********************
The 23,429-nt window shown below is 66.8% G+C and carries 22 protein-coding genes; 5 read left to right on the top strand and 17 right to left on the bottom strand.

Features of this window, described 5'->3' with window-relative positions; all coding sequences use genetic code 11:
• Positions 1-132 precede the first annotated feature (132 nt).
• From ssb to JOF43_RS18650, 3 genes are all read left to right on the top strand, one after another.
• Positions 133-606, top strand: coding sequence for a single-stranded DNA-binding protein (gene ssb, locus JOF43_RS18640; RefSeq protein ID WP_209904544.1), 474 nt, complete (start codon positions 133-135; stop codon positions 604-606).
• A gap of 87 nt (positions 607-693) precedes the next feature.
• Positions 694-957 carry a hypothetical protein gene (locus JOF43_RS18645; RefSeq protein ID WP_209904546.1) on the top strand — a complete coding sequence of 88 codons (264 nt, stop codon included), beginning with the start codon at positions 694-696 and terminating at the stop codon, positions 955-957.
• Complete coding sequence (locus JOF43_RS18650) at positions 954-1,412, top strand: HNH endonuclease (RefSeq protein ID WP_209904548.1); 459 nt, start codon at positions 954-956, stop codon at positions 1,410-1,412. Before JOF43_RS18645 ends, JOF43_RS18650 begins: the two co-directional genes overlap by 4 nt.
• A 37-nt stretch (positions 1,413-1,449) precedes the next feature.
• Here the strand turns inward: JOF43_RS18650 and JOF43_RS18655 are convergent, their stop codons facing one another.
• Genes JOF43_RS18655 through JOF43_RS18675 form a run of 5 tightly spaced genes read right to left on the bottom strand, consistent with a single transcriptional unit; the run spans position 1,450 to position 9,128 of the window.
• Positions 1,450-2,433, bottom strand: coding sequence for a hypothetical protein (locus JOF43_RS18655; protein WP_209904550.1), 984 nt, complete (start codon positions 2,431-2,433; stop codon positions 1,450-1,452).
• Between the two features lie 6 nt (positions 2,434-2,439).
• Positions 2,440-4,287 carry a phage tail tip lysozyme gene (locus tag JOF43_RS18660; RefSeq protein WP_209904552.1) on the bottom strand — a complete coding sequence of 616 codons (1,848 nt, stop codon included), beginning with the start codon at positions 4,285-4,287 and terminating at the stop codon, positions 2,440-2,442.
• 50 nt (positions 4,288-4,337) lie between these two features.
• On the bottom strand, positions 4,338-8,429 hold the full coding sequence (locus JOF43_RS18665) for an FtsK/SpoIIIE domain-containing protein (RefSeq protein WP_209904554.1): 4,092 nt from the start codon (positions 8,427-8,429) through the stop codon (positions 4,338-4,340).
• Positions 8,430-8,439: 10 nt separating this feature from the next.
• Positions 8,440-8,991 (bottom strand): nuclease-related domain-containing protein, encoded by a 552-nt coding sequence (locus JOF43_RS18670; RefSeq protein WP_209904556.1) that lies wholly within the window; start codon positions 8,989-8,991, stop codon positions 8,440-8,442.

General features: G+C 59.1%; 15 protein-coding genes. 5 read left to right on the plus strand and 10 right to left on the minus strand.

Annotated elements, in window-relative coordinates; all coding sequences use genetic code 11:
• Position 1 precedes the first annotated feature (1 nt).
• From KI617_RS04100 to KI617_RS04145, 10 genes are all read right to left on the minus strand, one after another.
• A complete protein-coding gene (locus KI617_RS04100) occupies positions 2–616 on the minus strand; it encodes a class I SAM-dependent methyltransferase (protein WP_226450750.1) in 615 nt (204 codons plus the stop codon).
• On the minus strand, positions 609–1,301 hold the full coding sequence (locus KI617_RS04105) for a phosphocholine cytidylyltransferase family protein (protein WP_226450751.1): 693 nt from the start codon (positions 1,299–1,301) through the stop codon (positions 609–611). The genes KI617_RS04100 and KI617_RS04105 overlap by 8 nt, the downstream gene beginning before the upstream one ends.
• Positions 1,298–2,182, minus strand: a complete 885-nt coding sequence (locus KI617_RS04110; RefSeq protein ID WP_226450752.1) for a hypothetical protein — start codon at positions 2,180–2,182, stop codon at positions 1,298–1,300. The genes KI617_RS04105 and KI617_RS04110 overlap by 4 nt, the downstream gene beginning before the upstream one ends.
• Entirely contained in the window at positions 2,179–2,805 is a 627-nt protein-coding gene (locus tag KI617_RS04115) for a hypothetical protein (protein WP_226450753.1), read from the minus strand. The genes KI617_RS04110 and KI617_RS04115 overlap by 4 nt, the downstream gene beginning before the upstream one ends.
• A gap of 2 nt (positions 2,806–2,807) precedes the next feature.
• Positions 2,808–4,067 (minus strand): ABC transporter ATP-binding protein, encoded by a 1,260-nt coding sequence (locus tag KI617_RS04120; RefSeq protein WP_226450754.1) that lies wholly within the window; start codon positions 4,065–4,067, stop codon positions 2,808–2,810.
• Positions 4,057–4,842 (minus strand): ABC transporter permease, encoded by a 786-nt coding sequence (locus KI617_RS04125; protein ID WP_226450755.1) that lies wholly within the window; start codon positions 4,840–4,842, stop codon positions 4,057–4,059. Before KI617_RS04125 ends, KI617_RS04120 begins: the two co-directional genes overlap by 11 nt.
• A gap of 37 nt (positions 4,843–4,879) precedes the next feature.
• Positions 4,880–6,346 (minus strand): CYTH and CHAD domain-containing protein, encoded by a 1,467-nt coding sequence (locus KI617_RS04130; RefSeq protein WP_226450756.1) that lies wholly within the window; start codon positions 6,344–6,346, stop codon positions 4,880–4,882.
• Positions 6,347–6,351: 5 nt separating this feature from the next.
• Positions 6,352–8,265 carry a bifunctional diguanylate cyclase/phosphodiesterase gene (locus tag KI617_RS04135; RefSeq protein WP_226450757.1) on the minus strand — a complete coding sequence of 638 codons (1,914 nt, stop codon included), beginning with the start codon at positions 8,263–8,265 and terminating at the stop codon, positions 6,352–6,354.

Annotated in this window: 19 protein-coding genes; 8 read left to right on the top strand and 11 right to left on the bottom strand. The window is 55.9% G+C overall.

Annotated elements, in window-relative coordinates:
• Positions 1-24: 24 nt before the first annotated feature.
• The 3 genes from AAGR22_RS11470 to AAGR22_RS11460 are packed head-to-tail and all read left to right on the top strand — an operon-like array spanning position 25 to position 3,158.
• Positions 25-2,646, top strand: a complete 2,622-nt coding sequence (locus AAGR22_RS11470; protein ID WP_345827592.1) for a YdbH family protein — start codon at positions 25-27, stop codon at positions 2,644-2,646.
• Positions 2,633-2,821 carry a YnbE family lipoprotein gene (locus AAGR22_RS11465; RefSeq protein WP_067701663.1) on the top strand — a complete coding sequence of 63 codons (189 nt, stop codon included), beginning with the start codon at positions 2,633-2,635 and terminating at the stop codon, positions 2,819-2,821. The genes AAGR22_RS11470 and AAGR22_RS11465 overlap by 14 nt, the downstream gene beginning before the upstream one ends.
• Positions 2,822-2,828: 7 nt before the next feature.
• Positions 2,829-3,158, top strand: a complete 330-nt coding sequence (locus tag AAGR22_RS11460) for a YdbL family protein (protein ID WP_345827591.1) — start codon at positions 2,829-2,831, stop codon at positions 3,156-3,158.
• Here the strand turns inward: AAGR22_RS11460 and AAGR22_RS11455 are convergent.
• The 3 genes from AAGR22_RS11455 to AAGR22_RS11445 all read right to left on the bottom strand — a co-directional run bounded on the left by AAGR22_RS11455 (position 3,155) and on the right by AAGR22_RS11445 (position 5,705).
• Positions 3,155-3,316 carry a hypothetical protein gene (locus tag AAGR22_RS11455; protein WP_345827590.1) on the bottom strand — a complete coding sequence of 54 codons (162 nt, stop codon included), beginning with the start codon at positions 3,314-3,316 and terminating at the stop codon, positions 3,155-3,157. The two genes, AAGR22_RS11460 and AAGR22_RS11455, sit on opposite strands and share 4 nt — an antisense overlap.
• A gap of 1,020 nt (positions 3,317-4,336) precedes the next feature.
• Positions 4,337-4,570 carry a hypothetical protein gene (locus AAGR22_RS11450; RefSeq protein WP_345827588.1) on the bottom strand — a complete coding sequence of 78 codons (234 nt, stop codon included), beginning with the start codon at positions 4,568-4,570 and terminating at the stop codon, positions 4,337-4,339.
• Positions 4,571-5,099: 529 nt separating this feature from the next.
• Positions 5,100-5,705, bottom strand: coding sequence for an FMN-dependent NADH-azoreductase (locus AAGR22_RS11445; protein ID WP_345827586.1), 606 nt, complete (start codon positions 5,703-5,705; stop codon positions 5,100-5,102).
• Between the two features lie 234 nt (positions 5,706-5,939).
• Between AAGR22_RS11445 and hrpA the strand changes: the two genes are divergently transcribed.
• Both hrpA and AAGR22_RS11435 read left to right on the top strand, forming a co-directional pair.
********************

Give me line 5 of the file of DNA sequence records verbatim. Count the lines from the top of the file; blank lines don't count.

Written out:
• Positions 133-606, top strand: coding sequence for a single-stranded DNA-binding protein (gene ssb, locus JOF43_RS18640; RefSeq protein ID WP_209904544.1), 474 nt, complete (start codon positions 133-135; stop codon positions 604-606).